"In addition to running a breaking news team and having a couple of enterprise reporters, I had to do Web production," Coffield says. "I was liaison with the photo department. I was, you know, jack-of-all-trades and very quickly becoming master of none."
Among the other voluntary departures this year: the publisher, the investigations editor, the photography director, and Larry Ryckman himself.
Ryckman says he quit earlier this year after writing a story covering the departure of the paper's former editorial page editor. That editor, Chuck Plunkett, resigned in the wake of an editorial in which he called for Alden Global Capital to sell the paper. The words "Alden Global Capital" did not appear in Ryckman's article (although they did surface in a searchable "tag" at the bottom of the article's Web page). Ryckman says the paper's editor, Lee Ann Colacioppo, forbade him from including Alden's name in the article.
"I've never ever had somebody tell me not to include a fact in a story," says Ryckman, a former national editor and Moscow correspondent for The Associated Press. "I had more freedom as a reporter in Russia than I did as an editor under Alden Global Capital."
Neither Alden Global's president, Heath Freeman, nor one of its top newspaper executives responded to NPR's requests for comment.
Colacioppo, the Post editor-in-chief, said Ryckman's allegations about the Plunkett story and his departure were personnel matters that she could not discuss. She deflected NPR's requests to comment more broadly on the aspirations and fortunes of the Post: "I'm pretty busy these days without much administrative help."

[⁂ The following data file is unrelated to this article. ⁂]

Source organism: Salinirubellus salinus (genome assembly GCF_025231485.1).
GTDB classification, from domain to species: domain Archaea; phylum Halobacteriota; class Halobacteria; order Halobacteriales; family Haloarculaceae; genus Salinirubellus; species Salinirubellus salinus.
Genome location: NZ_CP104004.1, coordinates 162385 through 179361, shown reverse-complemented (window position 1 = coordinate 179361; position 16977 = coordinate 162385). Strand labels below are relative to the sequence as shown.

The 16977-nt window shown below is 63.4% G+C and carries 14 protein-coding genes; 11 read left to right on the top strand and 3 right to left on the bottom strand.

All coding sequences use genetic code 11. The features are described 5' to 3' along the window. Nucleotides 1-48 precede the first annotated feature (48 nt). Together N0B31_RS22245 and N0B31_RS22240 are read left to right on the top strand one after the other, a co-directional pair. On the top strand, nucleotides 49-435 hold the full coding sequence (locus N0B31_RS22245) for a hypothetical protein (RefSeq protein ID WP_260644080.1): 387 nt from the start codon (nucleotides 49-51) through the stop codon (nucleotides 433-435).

On a recent trip to Denver, I encounter the city's mayor blinking in a blazing sun at an event celebrating United Airlines' $1 million gift for a local community center serving single-parent families. The temperature would rise to 100 degrees that day.
Mayor Michael Hancock tells me he's a fan — by and large — of the news, and of the Post in particular. When he was growing up, Hancock says, he would read both the Post and the livelier Rocky Mountain News. The News went out of business in 2009.
"I will tell you that being around Denver all my life, being a political junkie if you will, I have learned and watched and observed how our democracy works through the media," Hancock says.
The Post devoted a lot of coverage and big headlines this year to unflattering incidents involving the mayor and his adult son. Yet Hancock says he was proud to appear at a local event in support of saving the paper.
"While it's not always fair or what I want to read even, if it, you know, is about me in particular, I understand the importance of a free, uncensored media in our nation," Hancock says.
A TV news crew was on hand to cover United's contribution. An oversize check for $1 million is irresistible for TV. Not a huge story, but a real one. The Post covered the story with statements from a press release. It's doing that more often than it used to.
Around the corner from the old Denver Post building, in the Petroleum Building, you can find the Colorado Sun, a digital news startup with a staff of 10 — most of whom are Denver Post alums. They include Dana Coffield and Larry Ryckman, who serves as its editor-in-chief.
The group's website, ColoradoSun.com, embarked on a Kickstarter campaign and is expected to launch soon. Ryckman says it aims to build loyalty and promises it will be advertising-free. Instead, the Colorado Sun will build on donations large and small as well as foundation grants.
"What we're trying to do is to demonstrate to Colorado that these are the stories that you want to read, [that] these are the stories that you need to read," Ryckman says.
There's no guarantee of success. But he says staying at the Post would have been a losing proposition, as the paper has been hobbled in seeking to fulfill its mission.
Ryckman says the Post's journalists are having to labor awfully hard to do good work — in spite of their bosses, rather than because of them.